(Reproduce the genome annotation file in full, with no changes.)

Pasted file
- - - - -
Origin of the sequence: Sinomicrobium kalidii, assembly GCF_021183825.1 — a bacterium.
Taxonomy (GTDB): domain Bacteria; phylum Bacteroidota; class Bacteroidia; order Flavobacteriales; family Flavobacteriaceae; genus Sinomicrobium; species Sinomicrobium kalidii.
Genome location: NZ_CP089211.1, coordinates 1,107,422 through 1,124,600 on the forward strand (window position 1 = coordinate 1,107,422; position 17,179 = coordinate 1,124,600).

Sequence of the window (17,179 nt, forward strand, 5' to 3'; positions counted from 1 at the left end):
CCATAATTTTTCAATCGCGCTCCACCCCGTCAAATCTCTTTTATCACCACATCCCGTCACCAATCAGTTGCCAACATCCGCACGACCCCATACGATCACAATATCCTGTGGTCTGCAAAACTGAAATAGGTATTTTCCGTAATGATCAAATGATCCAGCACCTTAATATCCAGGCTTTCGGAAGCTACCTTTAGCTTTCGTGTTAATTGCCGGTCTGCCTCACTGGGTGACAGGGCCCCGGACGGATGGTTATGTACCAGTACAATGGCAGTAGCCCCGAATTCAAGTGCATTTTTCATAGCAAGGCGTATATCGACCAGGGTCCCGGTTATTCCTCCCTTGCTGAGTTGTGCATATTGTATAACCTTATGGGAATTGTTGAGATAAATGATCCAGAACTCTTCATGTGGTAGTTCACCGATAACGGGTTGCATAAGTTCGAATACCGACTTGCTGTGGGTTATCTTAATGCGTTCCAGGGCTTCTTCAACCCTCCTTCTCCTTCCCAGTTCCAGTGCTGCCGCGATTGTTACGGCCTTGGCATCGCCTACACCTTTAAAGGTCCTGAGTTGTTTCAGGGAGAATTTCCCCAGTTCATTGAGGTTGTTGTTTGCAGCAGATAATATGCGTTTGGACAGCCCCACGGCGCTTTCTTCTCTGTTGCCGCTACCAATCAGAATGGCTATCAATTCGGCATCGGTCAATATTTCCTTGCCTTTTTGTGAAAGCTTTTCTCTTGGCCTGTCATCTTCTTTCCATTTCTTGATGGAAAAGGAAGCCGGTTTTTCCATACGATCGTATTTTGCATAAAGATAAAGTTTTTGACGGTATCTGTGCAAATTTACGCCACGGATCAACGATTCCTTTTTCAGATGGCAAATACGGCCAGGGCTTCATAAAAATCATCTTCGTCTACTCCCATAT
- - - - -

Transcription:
Origin of the sequence: Sinomicrobium kalidii, assembly GCF_021183825.1 — a bacterium.
Taxonomy (GTDB): domain Bacteria; phylum Bacteroidota; class Bacteroidia; order Flavobacteriales; family Flavobacteriaceae; genus Sinomicrobium; species Sinomicrobium kalidii.
Genome location: NZ_CP089211.1, coordinates 1,107,422 through 1,124,600 on the forward strand (window position 1 = coordinate 1,107,422; position 17,179 = coordinate 1,124,600).

Sequence of the window (17,179 nt, forward strand, 5' to 3'; positions counted from 1 at the left end):
CCATAATTTTTCAATCGCGCTCCACCCCGTCAAATCTCTTTTATCACCACATCCCGTCACCAATCAGTTGCCAACATCCGCACGACCCCATACGATCACAATATCCTGTGGTCTGCAAAACTGAAATAGGTATTTTCCGTAATGATCAAATGATCCAGCACCTTAATATCCAGGCTTTCGGAAGCTACCTTTAGCTTTCGTGTTAATTGCCGGTCTGCCTCACTGGGTGACAGGGCCCCGGACGGATGGTTATGTACCAGTACAATGGCAGTAGCCCCGAATTCAAGTGCATTTTTCATAGCAAGGCGTATATCGACCAGGGTCCCGGTTATTCCTCCCTTGCTGAGTTGTGCATATTGTATAACCTTATGGGAATTGTTGAGATAAATGATCCAGAACTCTTCATGTGGTAGTTCACCGATAACGGGTTGCATAAGTTCGAATACCGACTTGCTGTGGGTTATCTTAATGCGTTCCAGGGCTTCTTCAACCCTCCTTCTCCTTCCCAGTTCCAGTGCTGCCGCGATTGTTACGGCCTTGGCATCGCCTACACCTTTAAAGGTCCTGAGTTGTTTCAGGGAGAATTTCCCCAGTTCATTGAGGTTGTTGTTTGCAGCAGATAATATGCGTTTGGACAGCCCCACGGCGCTTTCTTCTCTGTTGCCGCTACCAATCAGAATGGCTATCAATTCGGCATCGGTCAATATTTCCTTGCCTTTTTGTGAAAGCTTTTCTCTTGGCCTGTCATCTTCTTTCCATTTCTTGATGGAAAAGGAAGCCGGTTTTTCCATACGATCGTATTTTGCATAAAGATAAAGTTTTTGACGGTATCTGTGCAAATTTACGCCACGGATCAACGATTCCTTTTTCAGATGGCAAATACGGCCAGGGCTTCATAAAAATCATCTTCGTCTACTCCCATAT